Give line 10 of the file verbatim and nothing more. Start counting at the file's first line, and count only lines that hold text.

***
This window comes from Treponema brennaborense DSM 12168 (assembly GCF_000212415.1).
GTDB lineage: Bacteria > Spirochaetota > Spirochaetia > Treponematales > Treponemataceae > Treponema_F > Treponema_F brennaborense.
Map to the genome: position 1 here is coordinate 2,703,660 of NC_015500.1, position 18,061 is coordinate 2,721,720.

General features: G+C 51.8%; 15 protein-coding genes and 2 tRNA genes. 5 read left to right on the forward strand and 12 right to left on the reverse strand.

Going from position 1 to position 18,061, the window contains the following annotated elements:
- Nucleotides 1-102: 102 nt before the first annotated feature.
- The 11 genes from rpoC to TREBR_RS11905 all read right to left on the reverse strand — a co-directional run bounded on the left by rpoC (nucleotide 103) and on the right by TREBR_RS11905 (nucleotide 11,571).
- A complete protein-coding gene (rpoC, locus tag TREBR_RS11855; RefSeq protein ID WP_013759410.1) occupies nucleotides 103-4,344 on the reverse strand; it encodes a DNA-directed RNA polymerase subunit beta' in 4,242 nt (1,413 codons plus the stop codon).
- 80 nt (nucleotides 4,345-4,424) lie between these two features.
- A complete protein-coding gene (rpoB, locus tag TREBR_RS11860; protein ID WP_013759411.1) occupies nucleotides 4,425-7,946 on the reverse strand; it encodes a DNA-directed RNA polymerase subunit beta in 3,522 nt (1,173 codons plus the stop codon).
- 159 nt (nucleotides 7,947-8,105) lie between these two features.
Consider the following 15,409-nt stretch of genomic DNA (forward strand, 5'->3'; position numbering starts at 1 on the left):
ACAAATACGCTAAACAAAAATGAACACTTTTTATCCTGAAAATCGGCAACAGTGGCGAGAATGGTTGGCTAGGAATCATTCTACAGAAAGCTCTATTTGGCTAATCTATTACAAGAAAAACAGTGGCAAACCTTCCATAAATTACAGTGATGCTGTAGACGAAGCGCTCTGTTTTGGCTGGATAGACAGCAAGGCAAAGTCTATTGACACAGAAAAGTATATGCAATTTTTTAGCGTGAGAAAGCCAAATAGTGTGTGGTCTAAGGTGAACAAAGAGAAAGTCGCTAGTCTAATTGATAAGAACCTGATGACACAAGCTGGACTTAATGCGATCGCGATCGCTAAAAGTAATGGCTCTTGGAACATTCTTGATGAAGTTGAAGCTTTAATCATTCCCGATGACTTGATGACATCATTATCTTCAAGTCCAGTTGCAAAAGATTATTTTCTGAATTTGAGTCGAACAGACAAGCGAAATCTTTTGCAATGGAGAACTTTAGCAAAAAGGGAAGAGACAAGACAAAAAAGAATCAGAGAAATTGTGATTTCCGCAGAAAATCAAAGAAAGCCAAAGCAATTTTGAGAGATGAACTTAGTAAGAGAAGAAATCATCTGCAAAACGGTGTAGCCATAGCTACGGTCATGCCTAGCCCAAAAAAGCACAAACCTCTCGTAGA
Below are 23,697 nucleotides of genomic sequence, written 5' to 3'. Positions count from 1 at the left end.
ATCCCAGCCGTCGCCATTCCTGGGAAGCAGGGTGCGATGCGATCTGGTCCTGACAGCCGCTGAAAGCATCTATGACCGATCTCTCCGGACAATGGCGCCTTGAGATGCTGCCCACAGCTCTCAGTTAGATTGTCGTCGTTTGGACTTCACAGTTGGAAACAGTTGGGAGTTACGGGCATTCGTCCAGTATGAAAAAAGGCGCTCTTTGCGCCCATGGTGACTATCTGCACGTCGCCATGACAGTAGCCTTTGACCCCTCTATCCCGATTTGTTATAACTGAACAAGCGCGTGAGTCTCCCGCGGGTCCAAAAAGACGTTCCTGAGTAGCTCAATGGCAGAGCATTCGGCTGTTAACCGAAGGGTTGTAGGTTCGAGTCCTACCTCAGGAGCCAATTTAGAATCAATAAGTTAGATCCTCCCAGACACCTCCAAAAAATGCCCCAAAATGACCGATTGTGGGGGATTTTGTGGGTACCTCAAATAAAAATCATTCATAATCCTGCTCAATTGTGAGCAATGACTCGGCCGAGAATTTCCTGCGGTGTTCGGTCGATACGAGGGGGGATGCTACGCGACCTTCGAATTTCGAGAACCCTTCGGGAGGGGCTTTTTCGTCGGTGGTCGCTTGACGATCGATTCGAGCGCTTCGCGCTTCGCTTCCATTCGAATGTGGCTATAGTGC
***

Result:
- A complete protein-coding gene (rpoB, locus tag TREBR_RS11860; protein ID WP_013759411.1) occupies nucleotides 4,425-7,946 on the reverse strand; it encodes a DNA-directed RNA polymerase subunit beta in 3,522 nt (1,173 codons plus the stop codon).